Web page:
Even in so much as my father has consecrated the union it seems to me that it must be wrong, in at least a human, and more so ever a religious sense.
Cotton Edwards came out of the low opening of the marriage tent and swelled up visibly. I thought I could hear a quiet sobbing from the inside. He glanced around then looked to me.
“Morning to you Sister Ruth,” Edwards said, in a boastful brassy tone. “I can smell breakfast and the missus ain’t quite ready yet. But I could eat a hog. If it weren’t illegal. So let‘s say we get going.”
Father could not see, Mother could not admit, Aaron was not ready; I knew…the man was pure evil. I ran to the tent.
“Hey now little girl, none of that, he took a swipe at me. Helen’s gonna come out in her own good time.”
I ignored him and rushed into the tent. Sister Helen was huddled in disarray at the foot of the marriage bed, trying to be as small as she could, as if to escape notice, the sobbing was louder.
“Oh! Helen…can I do anything for you?”
She opened her eyes and looked at me, almost as if she knew me, and a transformation came over her and it changed everything.
She stilled and said, “Good morning Ruth, it seems I have overslept, we can’t have that now, can we?”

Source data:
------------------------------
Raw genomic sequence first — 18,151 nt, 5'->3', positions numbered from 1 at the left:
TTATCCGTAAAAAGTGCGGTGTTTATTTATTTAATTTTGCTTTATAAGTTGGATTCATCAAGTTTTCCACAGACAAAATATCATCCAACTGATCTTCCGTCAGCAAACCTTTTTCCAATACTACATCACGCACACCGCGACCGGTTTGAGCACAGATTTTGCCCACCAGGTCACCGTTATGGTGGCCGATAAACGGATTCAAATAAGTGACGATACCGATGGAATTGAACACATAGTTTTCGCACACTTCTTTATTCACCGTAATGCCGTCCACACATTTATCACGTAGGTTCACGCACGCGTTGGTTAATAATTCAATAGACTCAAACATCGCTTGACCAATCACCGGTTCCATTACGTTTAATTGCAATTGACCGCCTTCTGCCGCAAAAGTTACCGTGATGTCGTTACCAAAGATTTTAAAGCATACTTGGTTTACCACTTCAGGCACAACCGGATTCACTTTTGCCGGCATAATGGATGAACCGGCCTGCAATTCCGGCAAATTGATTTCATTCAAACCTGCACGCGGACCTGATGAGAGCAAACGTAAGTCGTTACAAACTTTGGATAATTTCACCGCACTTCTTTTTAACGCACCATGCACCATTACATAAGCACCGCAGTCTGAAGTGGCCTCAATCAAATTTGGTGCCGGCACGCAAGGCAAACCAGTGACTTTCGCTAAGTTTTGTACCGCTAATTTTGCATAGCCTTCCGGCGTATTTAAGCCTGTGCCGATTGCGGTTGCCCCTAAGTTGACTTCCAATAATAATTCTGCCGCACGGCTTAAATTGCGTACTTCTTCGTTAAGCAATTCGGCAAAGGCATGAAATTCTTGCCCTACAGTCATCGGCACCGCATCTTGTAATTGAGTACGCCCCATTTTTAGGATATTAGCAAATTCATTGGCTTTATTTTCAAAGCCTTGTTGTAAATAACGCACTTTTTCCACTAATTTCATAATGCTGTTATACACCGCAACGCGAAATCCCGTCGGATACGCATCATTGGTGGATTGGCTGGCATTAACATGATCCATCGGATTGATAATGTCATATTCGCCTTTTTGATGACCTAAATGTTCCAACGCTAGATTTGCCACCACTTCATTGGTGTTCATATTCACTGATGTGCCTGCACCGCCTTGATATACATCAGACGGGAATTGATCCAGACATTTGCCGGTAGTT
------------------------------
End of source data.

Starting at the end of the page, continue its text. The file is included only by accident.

Mechanically, that’s the only way I can describe it, she pulled the covers from her and began to dress.
I screamed! And screamed again! She was covered in blood from her neck down. I had never seen nor heard of any such thing. I caught myself and ran to the basin and grabbed a cloth, moistened it and began to try to clean her up. Helen did not speak but hummed an aimless tune.
She did not resist nor did she help. When we were finished, and she was as clean as I could manage, I helped her to dress, and holding both of her hands in my trembling left led her from the tent. In my right I held the shotgun that leaned at the tent‘s entrance, and if Edwards had been visible when we got outside, he would have been dead.
I kept both Sister Helen and the shotgun with me as I went in search of my father. I found him where expected, in the field tending the grain crop.
I told him what had happened and all the while Helen maintained the same disinterested appearance. She was not real, less than a doll, as emotionless as a blank sheet of paper.
“Child,” my father said to her, “Know ye not the ways of men? Is something wrong? Are you truly in pain?”
Helen replied, “He is Lord and I must do as He commands. That is the way and the truth. I am sorry if I cause anyone to trouble over my condition. Forgive me, for I have sinned and must work to make amends.”
“You are indeed blessed my child,” my father Jedediah said. “Understanding and acceptance are both gifts of the Lord.”
I was at first in shock and then denial and I said nothing. Later, as I led Helen back to our campsite, I was sure I had seen both faces of evil.
I must find Aaron. I must find sanity. I must find a way to kill that rotten bastard Edwards and not get caught.